Afghan and Western officials say Tehran has quietly increased its supply of weapons, ammunition and funding to the Taliban, and is now recruiting and training their fighters, posing a new threat to Afghanistan’s fragile security.
Iran’s strategy in backing the Taliban is twofold, these officials say: countering U.S. influence in the region and providing a counterweight to Islamic State’s move into the Taliban’s territory in Afghanistan. …
“Iran is betting on the re-emergence of the Taliban,” said a Western diplomat. “They are uncertain about where Afghanistan is heading right now, so they are hedging their bets.”
While the Taliban is an extreme Sunni movement, Iran has supported other similar movements when it has suited its purposes. Iran has worked with Al Qaeda against American interests since 2007. Earlier this month, the United States accused Syria, Iran’s client, of helping the Islamic State of Iraq and Syria (ISIS).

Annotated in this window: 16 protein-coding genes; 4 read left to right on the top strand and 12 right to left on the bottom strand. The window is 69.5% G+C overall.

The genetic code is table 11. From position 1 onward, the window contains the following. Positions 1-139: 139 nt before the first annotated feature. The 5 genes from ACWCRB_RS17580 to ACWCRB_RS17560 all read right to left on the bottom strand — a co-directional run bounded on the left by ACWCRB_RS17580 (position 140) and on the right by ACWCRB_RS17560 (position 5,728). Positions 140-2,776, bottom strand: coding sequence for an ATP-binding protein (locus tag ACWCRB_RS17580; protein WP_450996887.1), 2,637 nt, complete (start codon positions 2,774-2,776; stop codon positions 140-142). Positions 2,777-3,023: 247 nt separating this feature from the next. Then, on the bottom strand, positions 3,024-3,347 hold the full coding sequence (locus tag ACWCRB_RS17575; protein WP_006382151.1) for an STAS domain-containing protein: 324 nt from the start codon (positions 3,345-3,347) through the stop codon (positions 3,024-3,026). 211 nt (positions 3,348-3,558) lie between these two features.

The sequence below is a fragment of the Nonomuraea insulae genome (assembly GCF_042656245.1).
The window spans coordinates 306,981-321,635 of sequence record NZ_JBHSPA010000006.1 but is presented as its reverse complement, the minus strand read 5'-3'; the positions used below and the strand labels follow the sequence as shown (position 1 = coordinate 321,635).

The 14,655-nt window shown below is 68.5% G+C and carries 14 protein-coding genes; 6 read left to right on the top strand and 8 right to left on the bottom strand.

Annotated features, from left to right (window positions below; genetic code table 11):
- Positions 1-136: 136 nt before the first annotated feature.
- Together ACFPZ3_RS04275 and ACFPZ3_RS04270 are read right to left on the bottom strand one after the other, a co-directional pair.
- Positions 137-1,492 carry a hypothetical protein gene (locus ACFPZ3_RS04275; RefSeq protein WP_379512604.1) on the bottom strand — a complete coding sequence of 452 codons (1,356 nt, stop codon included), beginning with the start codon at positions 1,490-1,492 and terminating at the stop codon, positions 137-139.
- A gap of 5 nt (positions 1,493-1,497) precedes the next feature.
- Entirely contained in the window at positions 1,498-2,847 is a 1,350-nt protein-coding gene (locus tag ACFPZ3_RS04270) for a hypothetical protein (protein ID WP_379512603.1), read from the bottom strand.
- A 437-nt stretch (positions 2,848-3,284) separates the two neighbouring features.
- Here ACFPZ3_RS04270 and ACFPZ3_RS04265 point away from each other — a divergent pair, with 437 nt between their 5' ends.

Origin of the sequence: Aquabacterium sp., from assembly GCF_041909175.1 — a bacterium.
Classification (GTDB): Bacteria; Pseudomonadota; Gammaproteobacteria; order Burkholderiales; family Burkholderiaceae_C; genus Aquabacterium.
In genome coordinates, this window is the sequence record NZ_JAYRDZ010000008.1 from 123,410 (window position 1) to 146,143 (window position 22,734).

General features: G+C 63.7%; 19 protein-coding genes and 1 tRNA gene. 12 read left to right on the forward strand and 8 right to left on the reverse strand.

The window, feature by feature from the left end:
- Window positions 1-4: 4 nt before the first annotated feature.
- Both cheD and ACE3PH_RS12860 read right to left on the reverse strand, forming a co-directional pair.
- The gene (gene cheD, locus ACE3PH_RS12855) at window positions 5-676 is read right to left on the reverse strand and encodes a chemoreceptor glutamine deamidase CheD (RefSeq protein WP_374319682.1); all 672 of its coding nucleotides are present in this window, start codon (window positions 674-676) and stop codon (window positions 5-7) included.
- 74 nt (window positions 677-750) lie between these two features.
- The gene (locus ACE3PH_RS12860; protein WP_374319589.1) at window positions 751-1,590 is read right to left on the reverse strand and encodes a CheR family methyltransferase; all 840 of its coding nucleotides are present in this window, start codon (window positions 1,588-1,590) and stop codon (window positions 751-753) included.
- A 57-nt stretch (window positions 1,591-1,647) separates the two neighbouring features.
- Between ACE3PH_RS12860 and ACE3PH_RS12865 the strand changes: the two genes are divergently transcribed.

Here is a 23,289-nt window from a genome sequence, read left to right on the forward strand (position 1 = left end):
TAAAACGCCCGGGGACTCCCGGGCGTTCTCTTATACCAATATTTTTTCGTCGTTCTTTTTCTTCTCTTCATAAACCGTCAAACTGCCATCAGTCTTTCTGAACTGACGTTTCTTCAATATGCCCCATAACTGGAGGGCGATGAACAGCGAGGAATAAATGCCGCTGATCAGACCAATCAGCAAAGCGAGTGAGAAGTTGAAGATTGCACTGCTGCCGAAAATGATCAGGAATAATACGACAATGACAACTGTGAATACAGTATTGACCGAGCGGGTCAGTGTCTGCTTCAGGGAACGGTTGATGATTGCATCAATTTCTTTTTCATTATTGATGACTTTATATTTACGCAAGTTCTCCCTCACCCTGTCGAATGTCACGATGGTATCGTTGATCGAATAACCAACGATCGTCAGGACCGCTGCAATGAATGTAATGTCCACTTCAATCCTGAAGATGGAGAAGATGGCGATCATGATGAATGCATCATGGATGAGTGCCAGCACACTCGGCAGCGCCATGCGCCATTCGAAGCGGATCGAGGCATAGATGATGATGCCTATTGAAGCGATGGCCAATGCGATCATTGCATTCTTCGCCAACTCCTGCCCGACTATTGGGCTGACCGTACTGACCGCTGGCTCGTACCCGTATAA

In Meet the Proxies: How Iran Spreads Its Empire through Terrorist Militias, which was published in the March 2015 issue of The Tower Magazine, David Daoud explained the role that Iran’s Islamic Revolutionary Guard Corps-Qods Force plays in spreading Iran’s revolution.
Tehran coordinates and provides a wide array of support and aid to its proxies, mainly through the IRGC-QF and its commander, Qassem Suleimani. It seems important, then, to recall that the U.S. Treasury Department has designated the IRGC-QF and its commander for activities related to the proliferation of weapons of mass destruction and support for terrorism, accusing the Quds Force in 2007 of providing material support to the Taliban and other terrorist groups. The Justice Department cited the group as “conduct[ing] sensitive covert operations abroad, including terrorist attacks, assassinations and kidnappings, and is believed to sponsor attacks against Coalition Forces in Iraq.”
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